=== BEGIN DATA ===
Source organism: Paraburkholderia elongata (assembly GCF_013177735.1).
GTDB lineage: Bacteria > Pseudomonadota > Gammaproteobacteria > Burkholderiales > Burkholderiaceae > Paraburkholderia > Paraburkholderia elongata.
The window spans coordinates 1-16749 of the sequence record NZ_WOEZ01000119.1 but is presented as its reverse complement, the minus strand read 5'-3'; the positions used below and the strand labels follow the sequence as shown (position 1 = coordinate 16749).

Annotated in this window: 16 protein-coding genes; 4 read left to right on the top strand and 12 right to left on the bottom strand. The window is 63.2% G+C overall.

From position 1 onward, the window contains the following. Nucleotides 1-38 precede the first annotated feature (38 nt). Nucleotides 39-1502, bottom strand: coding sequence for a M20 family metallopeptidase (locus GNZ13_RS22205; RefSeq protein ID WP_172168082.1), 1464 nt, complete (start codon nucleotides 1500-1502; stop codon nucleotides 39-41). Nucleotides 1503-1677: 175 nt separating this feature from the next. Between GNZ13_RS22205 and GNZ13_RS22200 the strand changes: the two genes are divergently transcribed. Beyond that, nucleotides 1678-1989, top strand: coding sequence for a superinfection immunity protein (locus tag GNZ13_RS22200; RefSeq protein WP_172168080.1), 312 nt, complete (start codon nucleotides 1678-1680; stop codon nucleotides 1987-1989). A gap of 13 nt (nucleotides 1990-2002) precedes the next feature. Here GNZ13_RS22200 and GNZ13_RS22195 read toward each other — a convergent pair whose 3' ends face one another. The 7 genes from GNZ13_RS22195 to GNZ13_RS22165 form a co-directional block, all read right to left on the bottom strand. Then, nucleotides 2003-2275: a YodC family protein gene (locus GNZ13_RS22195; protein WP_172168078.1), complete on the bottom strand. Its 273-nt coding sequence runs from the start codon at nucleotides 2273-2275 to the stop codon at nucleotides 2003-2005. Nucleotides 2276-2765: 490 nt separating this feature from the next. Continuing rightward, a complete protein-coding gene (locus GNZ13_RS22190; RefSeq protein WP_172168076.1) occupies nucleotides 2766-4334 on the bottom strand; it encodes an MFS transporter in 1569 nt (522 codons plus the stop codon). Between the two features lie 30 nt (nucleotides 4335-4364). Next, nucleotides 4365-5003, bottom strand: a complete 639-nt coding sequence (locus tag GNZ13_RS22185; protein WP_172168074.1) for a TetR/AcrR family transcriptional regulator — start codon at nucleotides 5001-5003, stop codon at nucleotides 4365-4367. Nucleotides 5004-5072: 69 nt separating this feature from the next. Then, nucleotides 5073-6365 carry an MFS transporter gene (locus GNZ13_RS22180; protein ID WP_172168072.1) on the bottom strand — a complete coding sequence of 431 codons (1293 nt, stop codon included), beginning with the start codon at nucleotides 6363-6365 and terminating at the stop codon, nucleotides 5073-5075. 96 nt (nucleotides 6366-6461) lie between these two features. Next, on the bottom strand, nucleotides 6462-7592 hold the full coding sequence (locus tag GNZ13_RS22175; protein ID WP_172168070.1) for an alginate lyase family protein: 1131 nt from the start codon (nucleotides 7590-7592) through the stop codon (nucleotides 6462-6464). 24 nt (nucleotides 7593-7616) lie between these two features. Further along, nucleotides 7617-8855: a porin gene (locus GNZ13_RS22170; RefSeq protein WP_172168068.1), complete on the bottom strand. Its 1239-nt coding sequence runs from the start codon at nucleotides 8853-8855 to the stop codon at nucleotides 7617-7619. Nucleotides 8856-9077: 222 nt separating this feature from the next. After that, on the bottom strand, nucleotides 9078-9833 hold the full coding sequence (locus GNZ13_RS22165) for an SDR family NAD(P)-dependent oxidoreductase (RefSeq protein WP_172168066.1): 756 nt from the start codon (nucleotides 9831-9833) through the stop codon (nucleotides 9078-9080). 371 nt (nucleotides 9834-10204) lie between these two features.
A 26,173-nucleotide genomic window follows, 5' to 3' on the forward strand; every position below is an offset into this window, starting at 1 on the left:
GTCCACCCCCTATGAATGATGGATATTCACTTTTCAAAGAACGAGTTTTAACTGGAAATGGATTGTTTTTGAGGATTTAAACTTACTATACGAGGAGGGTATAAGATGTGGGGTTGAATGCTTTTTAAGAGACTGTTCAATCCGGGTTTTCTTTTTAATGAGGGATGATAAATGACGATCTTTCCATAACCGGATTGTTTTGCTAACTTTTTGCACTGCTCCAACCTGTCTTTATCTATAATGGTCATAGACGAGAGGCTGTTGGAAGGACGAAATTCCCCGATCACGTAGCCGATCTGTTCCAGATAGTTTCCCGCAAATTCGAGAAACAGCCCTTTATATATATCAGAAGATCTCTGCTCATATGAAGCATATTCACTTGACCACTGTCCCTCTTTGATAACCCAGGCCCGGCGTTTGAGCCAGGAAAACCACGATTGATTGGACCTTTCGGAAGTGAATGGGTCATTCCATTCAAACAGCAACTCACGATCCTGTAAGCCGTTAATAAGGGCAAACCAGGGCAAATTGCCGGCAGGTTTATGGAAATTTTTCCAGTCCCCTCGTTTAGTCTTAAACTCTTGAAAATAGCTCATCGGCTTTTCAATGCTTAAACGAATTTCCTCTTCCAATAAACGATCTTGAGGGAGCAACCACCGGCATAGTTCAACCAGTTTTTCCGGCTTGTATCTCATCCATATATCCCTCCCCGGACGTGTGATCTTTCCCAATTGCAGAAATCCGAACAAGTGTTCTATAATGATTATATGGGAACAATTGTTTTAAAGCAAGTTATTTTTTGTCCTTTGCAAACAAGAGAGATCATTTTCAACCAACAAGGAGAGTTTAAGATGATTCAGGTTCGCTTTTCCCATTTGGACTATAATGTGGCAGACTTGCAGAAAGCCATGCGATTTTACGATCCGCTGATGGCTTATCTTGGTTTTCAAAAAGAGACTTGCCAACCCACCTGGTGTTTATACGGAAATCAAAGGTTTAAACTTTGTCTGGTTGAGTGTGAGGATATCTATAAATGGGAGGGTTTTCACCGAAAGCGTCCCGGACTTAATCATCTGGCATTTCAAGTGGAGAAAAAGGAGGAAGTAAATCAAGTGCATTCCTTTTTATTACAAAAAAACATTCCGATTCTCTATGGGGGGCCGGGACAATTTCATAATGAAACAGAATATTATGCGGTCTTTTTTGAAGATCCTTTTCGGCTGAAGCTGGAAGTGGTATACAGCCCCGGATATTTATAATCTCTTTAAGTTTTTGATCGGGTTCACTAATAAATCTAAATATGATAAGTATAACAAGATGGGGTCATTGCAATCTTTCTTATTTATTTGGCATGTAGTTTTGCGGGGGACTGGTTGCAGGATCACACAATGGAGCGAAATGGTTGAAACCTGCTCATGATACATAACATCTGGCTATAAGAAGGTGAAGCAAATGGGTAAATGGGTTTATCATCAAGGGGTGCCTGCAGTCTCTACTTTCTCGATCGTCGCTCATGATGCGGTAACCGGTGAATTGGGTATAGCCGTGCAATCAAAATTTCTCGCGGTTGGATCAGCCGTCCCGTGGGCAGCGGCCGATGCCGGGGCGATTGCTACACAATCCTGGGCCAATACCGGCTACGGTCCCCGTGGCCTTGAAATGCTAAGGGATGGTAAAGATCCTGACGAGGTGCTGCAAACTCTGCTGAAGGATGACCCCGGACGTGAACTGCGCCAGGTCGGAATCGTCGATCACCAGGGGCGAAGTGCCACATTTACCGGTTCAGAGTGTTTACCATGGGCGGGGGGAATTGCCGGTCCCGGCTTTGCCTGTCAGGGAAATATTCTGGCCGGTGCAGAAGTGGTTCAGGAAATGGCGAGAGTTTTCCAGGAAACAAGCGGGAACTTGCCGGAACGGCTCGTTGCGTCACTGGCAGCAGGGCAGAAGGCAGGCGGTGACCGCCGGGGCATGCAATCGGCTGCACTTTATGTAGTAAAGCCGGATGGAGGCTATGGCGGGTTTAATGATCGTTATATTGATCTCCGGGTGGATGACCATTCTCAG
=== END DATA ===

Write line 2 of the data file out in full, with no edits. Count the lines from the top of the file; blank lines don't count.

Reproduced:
GTDB lineage: Bacteria > Pseudomonadota > Gammaproteobacteria > Burkholderiales > Burkholderiaceae > Paraburkholderia > Paraburkholderia elongata.